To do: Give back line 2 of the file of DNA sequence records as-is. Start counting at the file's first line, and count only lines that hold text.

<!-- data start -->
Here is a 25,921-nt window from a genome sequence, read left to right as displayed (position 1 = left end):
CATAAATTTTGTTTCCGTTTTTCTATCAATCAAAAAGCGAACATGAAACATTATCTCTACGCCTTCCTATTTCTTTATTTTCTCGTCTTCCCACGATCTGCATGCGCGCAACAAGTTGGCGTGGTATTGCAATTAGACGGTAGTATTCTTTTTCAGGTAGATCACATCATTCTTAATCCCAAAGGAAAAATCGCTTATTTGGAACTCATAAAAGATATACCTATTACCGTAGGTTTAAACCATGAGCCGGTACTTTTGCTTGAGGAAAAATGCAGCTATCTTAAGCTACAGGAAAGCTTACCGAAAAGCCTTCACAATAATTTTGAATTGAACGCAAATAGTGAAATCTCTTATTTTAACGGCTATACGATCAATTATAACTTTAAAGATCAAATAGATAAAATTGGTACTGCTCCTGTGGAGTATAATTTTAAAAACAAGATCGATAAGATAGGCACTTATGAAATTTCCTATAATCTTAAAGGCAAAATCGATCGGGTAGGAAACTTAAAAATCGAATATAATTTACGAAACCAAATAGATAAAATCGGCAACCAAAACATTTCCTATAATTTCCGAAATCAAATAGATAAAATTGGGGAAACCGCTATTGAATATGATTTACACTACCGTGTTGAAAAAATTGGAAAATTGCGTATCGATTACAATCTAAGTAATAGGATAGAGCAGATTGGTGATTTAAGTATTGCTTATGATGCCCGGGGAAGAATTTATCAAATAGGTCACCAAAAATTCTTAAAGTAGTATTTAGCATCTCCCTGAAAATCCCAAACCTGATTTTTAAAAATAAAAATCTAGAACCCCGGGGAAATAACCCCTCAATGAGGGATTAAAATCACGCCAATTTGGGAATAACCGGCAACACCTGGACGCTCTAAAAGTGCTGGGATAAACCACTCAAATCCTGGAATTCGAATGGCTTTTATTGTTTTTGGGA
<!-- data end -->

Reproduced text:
CATAAATTTTGTTTCCGTTTTTCTATCAATCAAAAAGCGAACATGAAACATTATCTCTACGCCTTCCTATTTCTTTATTTTCTCGTCTTCCCACGATCTGCATGCGCGCAACAAGTTGGCGTGGTATTGCAATTAGACGGTAGTATTCTTTTTCAGGTAGATCACATCATTCTTAATCCCAAAGGAAAAATCGCTTATTTGGAACTCATAAAAGATATACCTATTACCGTAGGTTTAAACCATGAGCCGGTACTTTTGCTTGAGGAAAAATGCAGCTATCTTAAGCTACAGGAAAGCTTACCGAAAAGCCTTCACAATAATTTTGAATTGAACGCAAATAGTGAAATCTCTTATTTTAACGGCTATACGATCAATTATAACTTTAAAGATCAAATAGATAAAATTGGTACTGCTCCTGTGGAGTATAATTTTAAAAACAAGATCGATAAGATAGGCACTTATGAAATTTCCTATAATCTTAAAGGCAAAATCGATCGGGTAGGAAACTTAAAAATCGAATATAATTTACGAAACCAAATAGATAAAATCGGCAACCAAAACATTTCCTATAATTTCCGAAATCAAATAGATAAAATTGGGGAAACCGCTATTGAATATGATTTACACTACCGTGTTGAAAAAATTGGAAAATTGCGTATCGATTACAATCTAAGTAATAGGATAGAGCAGATTGGTGATTTAAGTATTGCTTATGATGCCCGGGGAAGAATTTATCAAATAGGTCACCAAAAATTCTTAAAGTAGTATTTAGCATCTCCCTGAAAATCCCAAACCTGATTTTTAAAAATAAAAATCTAGAACCCCGGGGAAATAACCCCTCAATGAGGGATTAAAATCACGCCAATTTGGGAATAACCGGCAACACCTGGACGCTCTAAAAGTGCTGGGATAAACCACTCAAATCCTGGAATTCGAATGGCTTTTATTGTTTTTGGGA